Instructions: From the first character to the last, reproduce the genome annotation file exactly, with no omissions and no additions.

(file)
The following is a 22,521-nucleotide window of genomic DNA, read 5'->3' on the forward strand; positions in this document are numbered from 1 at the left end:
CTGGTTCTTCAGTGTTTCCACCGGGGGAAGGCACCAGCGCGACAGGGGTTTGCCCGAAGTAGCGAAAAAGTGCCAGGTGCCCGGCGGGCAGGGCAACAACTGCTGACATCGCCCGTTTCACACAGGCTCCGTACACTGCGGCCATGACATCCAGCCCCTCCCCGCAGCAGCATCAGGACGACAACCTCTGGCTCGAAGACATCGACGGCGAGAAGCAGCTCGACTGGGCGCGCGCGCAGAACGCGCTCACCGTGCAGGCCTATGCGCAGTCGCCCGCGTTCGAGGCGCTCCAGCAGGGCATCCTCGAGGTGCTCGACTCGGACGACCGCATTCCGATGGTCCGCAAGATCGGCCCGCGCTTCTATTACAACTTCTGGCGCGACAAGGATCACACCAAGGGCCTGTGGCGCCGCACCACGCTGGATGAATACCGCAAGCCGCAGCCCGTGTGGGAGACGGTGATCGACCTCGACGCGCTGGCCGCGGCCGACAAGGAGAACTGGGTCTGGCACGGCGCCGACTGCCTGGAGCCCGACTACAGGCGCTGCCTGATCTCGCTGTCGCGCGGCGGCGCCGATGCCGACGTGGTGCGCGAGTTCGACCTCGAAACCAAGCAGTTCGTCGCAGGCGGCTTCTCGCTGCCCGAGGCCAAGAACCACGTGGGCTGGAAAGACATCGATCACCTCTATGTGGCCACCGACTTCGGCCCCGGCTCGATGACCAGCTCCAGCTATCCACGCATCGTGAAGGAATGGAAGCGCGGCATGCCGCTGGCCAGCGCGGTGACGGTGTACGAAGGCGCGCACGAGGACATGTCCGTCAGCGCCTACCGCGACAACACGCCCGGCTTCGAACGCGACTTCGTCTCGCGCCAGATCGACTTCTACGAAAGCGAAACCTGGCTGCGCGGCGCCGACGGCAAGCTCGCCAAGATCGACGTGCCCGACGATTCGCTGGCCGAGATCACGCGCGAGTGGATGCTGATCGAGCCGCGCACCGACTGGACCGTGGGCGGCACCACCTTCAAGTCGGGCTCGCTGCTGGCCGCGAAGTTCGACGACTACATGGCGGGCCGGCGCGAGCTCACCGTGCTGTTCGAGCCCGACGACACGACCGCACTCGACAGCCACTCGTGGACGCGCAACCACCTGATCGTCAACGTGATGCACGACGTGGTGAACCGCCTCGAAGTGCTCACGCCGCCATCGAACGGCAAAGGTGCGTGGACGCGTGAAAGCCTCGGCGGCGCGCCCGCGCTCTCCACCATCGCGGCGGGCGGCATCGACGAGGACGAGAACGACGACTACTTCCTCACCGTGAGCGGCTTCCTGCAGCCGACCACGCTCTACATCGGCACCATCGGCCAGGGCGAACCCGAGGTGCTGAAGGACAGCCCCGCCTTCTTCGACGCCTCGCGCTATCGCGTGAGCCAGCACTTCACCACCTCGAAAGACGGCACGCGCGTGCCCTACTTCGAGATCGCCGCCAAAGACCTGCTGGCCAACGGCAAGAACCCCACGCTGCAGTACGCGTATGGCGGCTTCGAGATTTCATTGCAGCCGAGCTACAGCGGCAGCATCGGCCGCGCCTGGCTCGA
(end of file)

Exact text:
The following is a 22,521-nucleotide window of genomic DNA, read 5'->3' on the forward strand; positions in this document are numbered from 1 at the left end:
CTGGTTCTTCAGTGTTTCCACCGGGGGAAGGCACCAGCGCGACAGGGGTTTGCCCGAAGTAGCGAAAAAGTGCCAGGTGCCCGGCGGGCAGGGCAACAACTGCTGACATCGCCCGTTTCACACAGGCTCCGTACACTGCGGCCATGACATCCAGCCCCTCCCCGCAGCAGCATCAGGACGACAACCTCTGGCTCGAAGACATCGACGGCGAGAAGCAGCTCGACTGGGCGCGCGCGCAGAACGCGCTCACCGTGCAGGCCTATGCGCAGTCGCCCGCGTTCGAGGCGCTCCAGCAGGGCATCCTCGAGGTGCTCGACTCGGACGACCGCATTCCGATGGTCCGCAAGATCGGCCCGCGCTTCTATTACAACTTCTGGCGCGACAAGGATCACACCAAGGGCCTGTGGCGCCGCACCACGCTGGATGAATACCGCAAGCCGCAGCCCGTGTGGGAGACGGTGATCGACCTCGACGCGCTGGCCGCGGCCGACAAGGAGAACTGGGTCTGGCACGGCGCCGACTGCCTGGAGCCCGACTACAGGCGCTGCCTGATCTCGCTGTCGCGCGGCGGCGCCGATGCCGACGTGGTGCGCGAGTTCGACCTCGAAACCAAGCAGTTCGTCGCAGGCGGCTTCTCGCTGCCCGAGGCCAAGAACCACGTGGGCTGGAAAGACATCGATCACCTCTATGTGGCCACCGACTTCGGCCCCGGCTCGATGACCAGCTCCAGCTATCCACGCATCGTGAAGGAATGGAAGCGCGGCATGCCGCTGGCCAGCGCGGTGACGGTGTACGAAGGCGCGCACGAGGACATGTCCGTCAGCGCCTACCGCGACAACACGCCCGGCTTCGAACGCGACTTCGTCTCGCGCCAGATCGACTTCTACGAAAGCGAAACCTGGCTGCGCGGCGCCGACGGCAAGCTCGCCAAGATCGACGTGCCCGACGATTCGCTGGCCGAGATCACGCGCGAGTGGATGCTGATCGAGCCGCGCACCGACTGGACCGTGGGCGGCACCACCTTCAAGTCGGGCTCGCTGCTGGCCGCGAAGTTCGACGACTACATGGCGGGCCGGCGCGAGCTCACCGTGCTGTTCGAGCCCGACGACACGACCGCACTCGACAGCCACTCGTGGACGCGCAACCACCTGATCGTCAACGTGATGCACGACGTGGTGAACCGCCTCGAAGTGCTCACGCCGCCATCGAACGGCAAAGGTGCGTGGACGCGTGAAAGCCTCGGCGGCGCGCCCGCGCTCTCCACCATCGCGGCGGGCGGCATCGACGAGGACGAGAACGACGACTACTTCCTCACCGTGAGCGGCTTCCTGCAGCCGACCACGCTCTACATCGGCACCATCGGCCAGGGCGAACCCGAGGTGCTGAAGGACAGCCCCGCCTTCTTCGACGCCTCGCGCTATCGCGTGAGCCAGCACTTCACCACCTCGAAAGACGGCACGCGCGTGCCCTACTTCGAGATCGCCGCCAAAGACCTGCTGGCCAACGGCAAGAACCCCACGCTGCAGTACGCGTATGGCGGCTTCGAGATTTCATTGCAGCCGAGCTACAGCGGCAGCATCGGCCGCGCCTGGCTCGA